Avoid stimulants: Stimulants such as coffee or tea can affect your melatonin levels by interfering with sleep. Eliminate or reduce their use, especially in the evening. Not all sources of dietary stimulants are obvious: Chocolate, for example, is a mild stimulant; so are soda and cold remedies containing caffeine and some medications, including the asthma drugs, aminophylline and theophylline.

Eat regular meals: Melatonin rhythms are strengthened by regular daily rhythms. So when you eat is just as important as what you eat. Regular meal-times are important behavioural cues that keep you in sync.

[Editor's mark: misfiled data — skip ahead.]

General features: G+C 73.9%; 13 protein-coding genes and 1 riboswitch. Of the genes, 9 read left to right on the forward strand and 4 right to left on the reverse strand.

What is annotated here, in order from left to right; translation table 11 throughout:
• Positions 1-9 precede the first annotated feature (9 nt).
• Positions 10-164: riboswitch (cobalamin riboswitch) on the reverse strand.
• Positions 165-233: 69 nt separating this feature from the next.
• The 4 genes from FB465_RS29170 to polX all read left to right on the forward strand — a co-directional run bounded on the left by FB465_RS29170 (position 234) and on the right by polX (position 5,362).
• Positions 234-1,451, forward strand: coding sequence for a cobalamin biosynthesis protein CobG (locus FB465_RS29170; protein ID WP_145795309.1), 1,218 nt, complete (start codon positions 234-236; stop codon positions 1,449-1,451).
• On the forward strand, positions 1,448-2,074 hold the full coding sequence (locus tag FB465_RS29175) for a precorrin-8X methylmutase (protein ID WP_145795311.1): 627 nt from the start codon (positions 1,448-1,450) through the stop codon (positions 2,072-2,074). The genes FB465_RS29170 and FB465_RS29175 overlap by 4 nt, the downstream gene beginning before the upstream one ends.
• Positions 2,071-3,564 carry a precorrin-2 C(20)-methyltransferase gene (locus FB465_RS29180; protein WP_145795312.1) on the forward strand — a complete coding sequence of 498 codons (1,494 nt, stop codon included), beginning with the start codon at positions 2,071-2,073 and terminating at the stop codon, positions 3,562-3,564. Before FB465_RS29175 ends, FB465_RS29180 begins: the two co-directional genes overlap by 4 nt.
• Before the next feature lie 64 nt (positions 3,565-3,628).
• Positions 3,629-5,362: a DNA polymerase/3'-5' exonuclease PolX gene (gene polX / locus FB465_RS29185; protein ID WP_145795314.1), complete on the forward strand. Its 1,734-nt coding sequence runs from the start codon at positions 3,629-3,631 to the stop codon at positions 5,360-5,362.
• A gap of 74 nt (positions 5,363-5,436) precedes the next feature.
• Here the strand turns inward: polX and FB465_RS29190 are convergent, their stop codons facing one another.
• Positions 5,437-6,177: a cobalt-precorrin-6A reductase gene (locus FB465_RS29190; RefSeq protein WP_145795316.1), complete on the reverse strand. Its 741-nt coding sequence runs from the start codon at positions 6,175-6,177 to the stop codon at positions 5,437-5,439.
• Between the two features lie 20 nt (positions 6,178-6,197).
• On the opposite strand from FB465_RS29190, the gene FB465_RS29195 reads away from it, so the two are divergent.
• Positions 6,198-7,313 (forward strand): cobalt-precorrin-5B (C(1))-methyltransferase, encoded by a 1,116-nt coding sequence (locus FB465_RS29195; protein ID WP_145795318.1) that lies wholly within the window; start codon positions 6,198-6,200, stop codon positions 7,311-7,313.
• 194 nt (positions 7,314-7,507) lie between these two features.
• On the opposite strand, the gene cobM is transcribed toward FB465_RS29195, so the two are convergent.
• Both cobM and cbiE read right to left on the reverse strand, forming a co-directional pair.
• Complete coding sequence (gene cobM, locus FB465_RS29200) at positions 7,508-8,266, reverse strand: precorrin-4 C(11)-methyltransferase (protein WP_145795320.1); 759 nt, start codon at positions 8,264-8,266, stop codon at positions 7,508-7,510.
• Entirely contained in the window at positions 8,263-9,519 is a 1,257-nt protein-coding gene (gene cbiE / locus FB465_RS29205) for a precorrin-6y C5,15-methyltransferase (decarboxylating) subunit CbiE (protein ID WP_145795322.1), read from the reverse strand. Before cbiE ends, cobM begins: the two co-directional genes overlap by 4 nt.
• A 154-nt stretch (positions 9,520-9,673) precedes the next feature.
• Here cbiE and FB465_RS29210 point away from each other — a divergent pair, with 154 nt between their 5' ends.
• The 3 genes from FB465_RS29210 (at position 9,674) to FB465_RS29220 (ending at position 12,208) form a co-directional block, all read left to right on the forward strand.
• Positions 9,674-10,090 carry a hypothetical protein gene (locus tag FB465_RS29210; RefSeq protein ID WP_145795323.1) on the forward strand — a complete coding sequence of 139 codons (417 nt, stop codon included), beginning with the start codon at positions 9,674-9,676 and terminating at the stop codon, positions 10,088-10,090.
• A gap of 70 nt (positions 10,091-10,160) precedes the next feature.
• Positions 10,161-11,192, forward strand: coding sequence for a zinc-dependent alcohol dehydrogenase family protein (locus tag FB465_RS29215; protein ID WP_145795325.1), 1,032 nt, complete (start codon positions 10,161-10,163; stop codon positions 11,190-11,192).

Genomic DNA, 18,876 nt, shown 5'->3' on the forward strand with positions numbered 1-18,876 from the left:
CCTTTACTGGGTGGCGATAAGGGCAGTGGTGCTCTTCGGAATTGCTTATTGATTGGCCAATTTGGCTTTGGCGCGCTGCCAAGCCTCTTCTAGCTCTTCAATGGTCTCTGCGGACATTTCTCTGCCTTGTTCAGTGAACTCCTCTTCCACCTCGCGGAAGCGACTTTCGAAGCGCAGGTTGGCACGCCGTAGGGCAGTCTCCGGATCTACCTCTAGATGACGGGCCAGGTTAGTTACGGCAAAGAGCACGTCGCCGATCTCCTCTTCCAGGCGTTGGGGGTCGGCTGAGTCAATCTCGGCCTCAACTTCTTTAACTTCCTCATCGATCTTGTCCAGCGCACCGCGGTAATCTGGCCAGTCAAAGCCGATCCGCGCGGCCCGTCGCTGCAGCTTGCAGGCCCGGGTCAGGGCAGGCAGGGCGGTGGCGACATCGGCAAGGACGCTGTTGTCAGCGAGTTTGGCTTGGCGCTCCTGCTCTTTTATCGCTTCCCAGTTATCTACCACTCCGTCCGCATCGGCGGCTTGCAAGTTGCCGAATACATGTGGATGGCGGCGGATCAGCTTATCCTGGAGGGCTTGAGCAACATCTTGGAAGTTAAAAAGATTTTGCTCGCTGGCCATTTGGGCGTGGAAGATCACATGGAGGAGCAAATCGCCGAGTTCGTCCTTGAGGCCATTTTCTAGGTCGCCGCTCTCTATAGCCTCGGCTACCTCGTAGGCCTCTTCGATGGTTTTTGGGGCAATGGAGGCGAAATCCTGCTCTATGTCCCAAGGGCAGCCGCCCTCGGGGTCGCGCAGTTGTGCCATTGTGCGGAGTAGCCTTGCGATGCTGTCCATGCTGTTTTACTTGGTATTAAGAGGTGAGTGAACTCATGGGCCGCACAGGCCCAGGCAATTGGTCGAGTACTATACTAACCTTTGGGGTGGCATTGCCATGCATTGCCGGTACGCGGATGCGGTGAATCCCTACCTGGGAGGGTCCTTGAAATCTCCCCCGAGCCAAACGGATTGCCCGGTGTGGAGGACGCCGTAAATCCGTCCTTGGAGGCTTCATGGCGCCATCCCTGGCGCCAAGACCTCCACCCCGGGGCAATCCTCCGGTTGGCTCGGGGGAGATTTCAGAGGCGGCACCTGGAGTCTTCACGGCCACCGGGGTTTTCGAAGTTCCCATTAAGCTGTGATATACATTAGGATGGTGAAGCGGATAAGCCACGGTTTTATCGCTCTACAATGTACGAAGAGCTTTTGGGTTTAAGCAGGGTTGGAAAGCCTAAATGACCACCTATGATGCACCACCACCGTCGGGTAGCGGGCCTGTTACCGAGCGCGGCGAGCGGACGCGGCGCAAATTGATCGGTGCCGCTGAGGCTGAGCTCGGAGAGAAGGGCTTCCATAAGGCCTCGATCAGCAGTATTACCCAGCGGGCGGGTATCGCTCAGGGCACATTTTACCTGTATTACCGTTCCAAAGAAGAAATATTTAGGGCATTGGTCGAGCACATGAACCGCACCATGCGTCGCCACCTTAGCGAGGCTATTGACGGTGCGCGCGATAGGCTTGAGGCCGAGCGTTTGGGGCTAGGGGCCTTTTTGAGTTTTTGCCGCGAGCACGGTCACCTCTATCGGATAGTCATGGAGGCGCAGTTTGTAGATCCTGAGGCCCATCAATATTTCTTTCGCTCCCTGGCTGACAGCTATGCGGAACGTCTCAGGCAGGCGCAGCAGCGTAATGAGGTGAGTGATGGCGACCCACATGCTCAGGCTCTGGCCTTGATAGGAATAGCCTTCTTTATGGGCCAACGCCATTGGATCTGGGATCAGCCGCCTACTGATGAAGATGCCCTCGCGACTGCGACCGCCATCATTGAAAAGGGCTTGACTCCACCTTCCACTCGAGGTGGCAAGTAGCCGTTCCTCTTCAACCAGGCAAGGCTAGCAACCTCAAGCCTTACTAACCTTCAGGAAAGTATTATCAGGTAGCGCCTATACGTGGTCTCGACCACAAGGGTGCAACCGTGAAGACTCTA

Eat light at night: One of the effects of high melatonin levels at night is to slow your digestive process. If you eat a big meal just before you go to bed, your body won’t process it as efficiently. In fact, you may find that your sluggish digestion leaves you with an uncomfortable feeling of fullness, making it hard to get a good night’s rest. And your body is less likely to burn off the calories instead of converting them to fat.

Keep eating habits coordinated with activity levels: Eat your largest meals at times when you’re most active.

A final suggestion: In addition to what you eat and when you eat, also give some thought to where you eat. The most melatonin-enhancing meal may well be a leisurely breakfast on the balcony or terrace garden. Have it in the sunlight and you’ll also be giving a boost to your body’s natural rhythms.

Fresh fruits, fresh vegetables, and fresh air – that’s a diet just about anyone can stick to.

Author's Bio: